First of all, I hope you enjoyed my little April Fool’s joke on Friday…
I wrote a little while ago about the refreshing honesty of the UK’s first national money laundering risk assessment, and now it’s the turn of the Isle of Man. I particularly like their pithy justification for undertaking an NRA, in its introduction: “The NRA is intended to inform Government policy making and to directly influence the efficient allocation of resources. Its findings will also help industry, providing a national context within which businesses can carry out their own risk based reviews.” I couldn’t have put it better myself.
There is plenty of meat in the Manx NRA, and you can read it for yourself, but it has been followed admirably sharply by an AML strategy – that government policy they talked about. In fact, the NRA and the strategy were released on the very same day. The strategy is neatly structured, with ten goals identified. Some are both predictable and wide – such as “Refine national anti-money laundering and combating the financing of terrorism policy making and legislative process” – but it’s the last one that caught my eye.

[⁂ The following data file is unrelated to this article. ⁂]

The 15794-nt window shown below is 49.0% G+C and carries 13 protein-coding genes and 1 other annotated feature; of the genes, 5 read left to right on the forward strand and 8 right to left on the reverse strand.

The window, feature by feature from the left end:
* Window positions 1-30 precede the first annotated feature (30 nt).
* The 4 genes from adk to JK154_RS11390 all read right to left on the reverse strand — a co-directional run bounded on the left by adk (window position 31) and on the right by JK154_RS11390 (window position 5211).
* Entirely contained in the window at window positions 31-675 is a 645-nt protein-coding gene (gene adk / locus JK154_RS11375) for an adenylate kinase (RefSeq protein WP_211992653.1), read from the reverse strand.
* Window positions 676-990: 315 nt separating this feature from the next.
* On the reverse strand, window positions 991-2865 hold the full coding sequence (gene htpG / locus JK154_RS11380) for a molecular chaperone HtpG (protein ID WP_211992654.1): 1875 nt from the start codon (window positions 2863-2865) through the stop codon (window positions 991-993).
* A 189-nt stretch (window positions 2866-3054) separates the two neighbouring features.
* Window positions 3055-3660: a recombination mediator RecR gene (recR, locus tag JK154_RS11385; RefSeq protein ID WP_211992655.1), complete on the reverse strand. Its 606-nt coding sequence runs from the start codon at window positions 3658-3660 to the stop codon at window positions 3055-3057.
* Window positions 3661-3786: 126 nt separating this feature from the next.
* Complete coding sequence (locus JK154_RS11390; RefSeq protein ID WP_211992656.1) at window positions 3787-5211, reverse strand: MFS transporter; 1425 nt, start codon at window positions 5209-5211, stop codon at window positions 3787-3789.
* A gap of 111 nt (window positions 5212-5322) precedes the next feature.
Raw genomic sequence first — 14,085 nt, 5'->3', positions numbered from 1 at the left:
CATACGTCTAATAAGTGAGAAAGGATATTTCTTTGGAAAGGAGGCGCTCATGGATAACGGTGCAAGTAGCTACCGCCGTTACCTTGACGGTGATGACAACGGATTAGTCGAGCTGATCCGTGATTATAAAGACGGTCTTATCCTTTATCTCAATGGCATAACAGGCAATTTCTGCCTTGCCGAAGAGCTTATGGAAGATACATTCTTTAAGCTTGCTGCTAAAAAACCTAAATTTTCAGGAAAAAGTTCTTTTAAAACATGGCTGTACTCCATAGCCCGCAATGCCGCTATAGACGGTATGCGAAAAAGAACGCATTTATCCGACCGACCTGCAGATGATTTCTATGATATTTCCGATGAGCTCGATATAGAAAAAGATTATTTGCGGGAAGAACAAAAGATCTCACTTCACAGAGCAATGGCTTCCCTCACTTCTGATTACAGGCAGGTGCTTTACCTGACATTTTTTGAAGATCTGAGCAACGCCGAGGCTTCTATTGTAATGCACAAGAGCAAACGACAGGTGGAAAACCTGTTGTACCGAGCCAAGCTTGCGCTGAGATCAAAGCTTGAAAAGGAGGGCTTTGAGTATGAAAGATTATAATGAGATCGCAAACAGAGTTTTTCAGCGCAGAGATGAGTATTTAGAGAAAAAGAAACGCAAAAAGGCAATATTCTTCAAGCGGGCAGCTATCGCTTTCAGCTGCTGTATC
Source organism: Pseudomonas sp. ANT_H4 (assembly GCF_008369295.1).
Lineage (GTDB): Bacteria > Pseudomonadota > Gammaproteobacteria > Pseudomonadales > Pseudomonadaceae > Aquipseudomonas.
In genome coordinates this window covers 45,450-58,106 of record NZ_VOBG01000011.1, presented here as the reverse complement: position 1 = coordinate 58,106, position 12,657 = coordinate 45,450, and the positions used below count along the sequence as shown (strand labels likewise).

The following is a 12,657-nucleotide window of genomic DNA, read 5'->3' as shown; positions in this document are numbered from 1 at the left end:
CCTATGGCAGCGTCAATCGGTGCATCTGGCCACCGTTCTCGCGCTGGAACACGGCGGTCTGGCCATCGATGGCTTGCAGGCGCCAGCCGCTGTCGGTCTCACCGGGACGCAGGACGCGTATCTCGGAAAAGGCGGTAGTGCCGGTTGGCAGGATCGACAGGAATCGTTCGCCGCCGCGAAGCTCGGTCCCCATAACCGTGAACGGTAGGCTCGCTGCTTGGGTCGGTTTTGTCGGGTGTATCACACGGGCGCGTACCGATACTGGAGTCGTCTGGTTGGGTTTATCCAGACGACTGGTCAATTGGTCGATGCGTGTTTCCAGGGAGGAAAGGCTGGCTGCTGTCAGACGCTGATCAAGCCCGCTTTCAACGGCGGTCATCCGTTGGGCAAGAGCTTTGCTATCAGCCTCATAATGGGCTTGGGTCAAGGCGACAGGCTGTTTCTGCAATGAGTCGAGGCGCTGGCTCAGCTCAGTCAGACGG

Goal ten is “Promote training and awareness of anti-money laundering and combating the financing of terrorism within Government”. Yes: within government. I’ve always beaten the drum for senior management training, and honestly not just to fill the Thinking about Crime coffers: I genuinely think that staff will consider all the talk about AML rather hollow if those at the top can’t even be bothered to update their own understanding of it. And the Manx ambition goes even higher than that: “At a strategic level, as an international finance centre it is highly relevant that Ministers and senior officers in particular have an understanding of the [money laundering and terrorist financing] issues so that they are informed when assessing risks to the Isle of Man.” I’m very impressed, and may just send in my CV.